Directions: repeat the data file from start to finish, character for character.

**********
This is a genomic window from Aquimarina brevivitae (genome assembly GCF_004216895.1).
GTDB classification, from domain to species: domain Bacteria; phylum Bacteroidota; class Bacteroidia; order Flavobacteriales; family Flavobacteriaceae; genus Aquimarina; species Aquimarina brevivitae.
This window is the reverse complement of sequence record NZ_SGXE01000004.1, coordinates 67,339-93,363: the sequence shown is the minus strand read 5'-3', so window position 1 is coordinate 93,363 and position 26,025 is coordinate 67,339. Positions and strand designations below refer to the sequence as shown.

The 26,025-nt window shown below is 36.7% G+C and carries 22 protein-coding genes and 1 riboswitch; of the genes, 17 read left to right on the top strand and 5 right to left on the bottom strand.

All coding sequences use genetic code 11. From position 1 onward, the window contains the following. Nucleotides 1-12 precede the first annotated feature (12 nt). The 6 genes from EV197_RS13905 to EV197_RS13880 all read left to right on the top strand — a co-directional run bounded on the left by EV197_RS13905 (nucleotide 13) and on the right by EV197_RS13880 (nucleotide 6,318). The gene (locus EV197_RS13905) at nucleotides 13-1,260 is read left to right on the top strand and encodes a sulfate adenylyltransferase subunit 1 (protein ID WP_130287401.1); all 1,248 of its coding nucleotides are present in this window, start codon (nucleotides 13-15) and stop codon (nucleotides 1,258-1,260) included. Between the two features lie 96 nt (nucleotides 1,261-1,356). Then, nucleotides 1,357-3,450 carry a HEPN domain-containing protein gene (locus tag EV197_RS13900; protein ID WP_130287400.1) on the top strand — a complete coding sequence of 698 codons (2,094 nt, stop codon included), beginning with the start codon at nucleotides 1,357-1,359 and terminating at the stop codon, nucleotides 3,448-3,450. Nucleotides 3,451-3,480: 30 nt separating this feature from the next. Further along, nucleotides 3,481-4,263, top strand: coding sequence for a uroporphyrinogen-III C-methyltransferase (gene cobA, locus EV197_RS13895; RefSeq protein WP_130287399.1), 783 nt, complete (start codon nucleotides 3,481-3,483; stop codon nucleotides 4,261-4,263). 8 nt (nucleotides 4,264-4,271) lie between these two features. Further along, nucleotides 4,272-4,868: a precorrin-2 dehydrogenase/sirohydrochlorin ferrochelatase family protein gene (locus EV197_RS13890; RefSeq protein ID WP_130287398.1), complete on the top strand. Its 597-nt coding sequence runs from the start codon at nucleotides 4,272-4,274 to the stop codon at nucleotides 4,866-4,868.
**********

This is a genomic window from Aquimarina brevivitae (genome assembly GCF_004216895.1).
GTDB classification, from domain to species: domain Bacteria; phylum Bacteroidota; class Bacteroidia; order Flavobacteriales; family Flavobacteriaceae; genus Aquimarina; species Aquimarina brevivitae.
This window is the reverse complement of sequence record NZ_SGXE01000004.1, coordinates 67,339-93,363: the sequence shown is the minus strand read 5'-3', so window position 1 is coordinate 93,363 and position 26,025 is coordinate 67,339. Positions and strand designations below refer to the sequence as shown.

The 26,025-nt window shown below is 36.7% G+C and carries 22 protein-coding genes and 1 riboswitch; of the genes, 17 read left to right on the top strand and 5 right to left on the bottom strand.

All coding sequences use genetic code 11. From position 1 onward, the window contains the following. Nucleotides 1-12 precede the first annotated feature (12 nt). The 6 genes from EV197_RS13905 to EV197_RS13880 all read left to right on the top strand — a co-directional run bounded on the left by EV197_RS13905 (nucleotide 13) and on the right by EV197_RS13880 (nucleotide 6,318). The gene (locus EV197_RS13905) at nucleotides 13-1,260 is read left to right on the top strand and encodes a sulfate adenylyltransferase subunit 1 (protein ID WP_130287401.1); all 1,248 of its coding nucleotides are present in this window, start codon (nucleotides 13-15) and stop codon (nucleotides 1,258-1,260) included. Between the two features lie 96 nt (nucleotides 1,261-1,356). Then, nucleotides 1,357-3,450 carry a HEPN domain-containing protein gene (locus tag EV197_RS13900; protein ID WP_130287400.1) on the top strand — a complete coding sequence of 698 codons (2,094 nt, stop codon included), beginning with the start codon at nucleotides 1,357-1,359 and terminating at the stop codon, nucleotides 3,448-3,450. Nucleotides 3,451-3,480: 30 nt separating this feature from the next. Further along, nucleotides 3,481-4,263, top strand: coding sequence for a uroporphyrinogen-III C-methyltransferase (gene cobA, locus EV197_RS13895; RefSeq protein WP_130287399.1), 783 nt, complete (start codon nucleotides 3,481-3,483; stop codon nucleotides 4,261-4,263). 8 nt (nucleotides 4,264-4,271) lie between these two features. Further along, nucleotides 4,272-4,868: a precorrin-2 dehydrogenase/sirohydrochlorin ferrochelatase family protein gene (locus EV197_RS13890; RefSeq protein ID WP_130287398.1), complete on the top strand. Its 597-nt coding sequence runs from the start codon at nucleotides 4,272-4,274 to the stop codon at nucleotides 4,866-4,868.